Great Yarmouth Borough Council promised to rent out the Wellington Pier Pavilion in April 1979 to the National Front for its two day national conference in October. Then Labour won the council in May and attempted to revoke the NF’s licence. Mr Verrall sued on his own behalf and for the NF members for performance of the contract.
Lord Denning MR held that the contract had to be upheld, and was specifically enforceable. Since the case of Winter Garden Theatre Ltd v Millennium Ltd he said, ‘it is clear that once a man has entered under his contract of licence, he cannot be turned out. An injunction can be obtained against the licensor to prevent his being turned out.’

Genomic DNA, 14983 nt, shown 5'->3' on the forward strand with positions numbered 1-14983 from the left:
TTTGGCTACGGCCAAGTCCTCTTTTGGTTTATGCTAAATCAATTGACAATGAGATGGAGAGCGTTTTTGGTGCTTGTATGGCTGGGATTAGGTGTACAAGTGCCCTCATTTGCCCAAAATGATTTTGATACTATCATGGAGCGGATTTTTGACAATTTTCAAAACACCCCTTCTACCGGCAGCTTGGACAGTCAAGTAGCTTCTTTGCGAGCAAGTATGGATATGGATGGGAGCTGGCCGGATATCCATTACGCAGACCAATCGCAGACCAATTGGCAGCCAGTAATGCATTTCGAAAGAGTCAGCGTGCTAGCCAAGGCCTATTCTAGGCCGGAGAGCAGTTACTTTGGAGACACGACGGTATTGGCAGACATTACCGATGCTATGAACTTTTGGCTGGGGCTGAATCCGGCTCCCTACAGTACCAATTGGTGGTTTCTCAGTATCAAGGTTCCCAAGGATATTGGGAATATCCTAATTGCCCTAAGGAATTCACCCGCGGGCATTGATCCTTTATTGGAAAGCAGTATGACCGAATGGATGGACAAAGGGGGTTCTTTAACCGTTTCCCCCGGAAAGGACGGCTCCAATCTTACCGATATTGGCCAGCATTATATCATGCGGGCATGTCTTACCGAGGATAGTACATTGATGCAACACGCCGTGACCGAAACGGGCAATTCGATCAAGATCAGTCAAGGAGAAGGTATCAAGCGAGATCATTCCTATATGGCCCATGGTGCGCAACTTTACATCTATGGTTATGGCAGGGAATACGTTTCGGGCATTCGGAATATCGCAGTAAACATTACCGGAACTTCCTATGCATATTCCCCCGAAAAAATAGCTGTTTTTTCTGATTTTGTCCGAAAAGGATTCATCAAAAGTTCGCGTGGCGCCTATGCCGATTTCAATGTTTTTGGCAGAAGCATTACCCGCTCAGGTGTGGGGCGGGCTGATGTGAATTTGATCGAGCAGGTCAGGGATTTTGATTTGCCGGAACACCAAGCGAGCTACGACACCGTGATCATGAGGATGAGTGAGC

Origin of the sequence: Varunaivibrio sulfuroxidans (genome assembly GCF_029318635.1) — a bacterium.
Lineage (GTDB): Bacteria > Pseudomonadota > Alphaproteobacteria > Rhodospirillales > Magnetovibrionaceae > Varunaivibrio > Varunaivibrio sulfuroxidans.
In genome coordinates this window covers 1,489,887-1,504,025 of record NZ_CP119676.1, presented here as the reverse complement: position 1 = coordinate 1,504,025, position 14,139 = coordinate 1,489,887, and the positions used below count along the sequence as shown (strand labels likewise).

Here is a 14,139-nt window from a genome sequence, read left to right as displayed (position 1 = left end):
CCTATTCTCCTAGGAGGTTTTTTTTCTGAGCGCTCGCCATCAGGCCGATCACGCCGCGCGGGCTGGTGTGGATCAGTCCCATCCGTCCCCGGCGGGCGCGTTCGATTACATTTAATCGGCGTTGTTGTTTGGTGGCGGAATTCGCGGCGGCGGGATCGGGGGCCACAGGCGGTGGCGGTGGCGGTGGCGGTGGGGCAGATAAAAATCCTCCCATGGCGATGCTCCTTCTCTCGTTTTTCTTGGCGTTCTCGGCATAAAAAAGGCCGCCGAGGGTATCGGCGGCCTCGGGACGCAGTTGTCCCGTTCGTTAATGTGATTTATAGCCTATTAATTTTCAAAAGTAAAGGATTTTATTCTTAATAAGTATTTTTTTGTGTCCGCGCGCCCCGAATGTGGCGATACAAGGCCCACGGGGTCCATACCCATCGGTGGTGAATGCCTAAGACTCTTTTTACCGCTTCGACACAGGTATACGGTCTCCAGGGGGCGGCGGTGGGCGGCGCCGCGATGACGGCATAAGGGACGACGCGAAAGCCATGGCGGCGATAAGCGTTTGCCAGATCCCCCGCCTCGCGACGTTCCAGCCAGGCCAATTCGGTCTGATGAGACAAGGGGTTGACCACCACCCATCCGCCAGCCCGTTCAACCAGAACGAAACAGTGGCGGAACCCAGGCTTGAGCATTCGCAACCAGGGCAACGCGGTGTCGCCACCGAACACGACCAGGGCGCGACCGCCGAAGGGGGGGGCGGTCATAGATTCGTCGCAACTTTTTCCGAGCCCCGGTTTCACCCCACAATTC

Supposing one of the great political parties - say, the Conservative Party - had booked its hall at Brighton for its conference in September of this year: it had made all its arrangements accordingly: it had all its delegates coming: it had booked its hotels, and so on. Would it be open to the local council to repudiate that agreement, and say that the Conservative Party could not got there? Would the only remedy be damages? Clearly not… It would be the same in the case of the Labour Party, or whoever it may be. When arrangements are made for a licence of this kind of such importance and magnitude affecting many people, the licensors cannot be allowed to repudiate it and simply pay damages.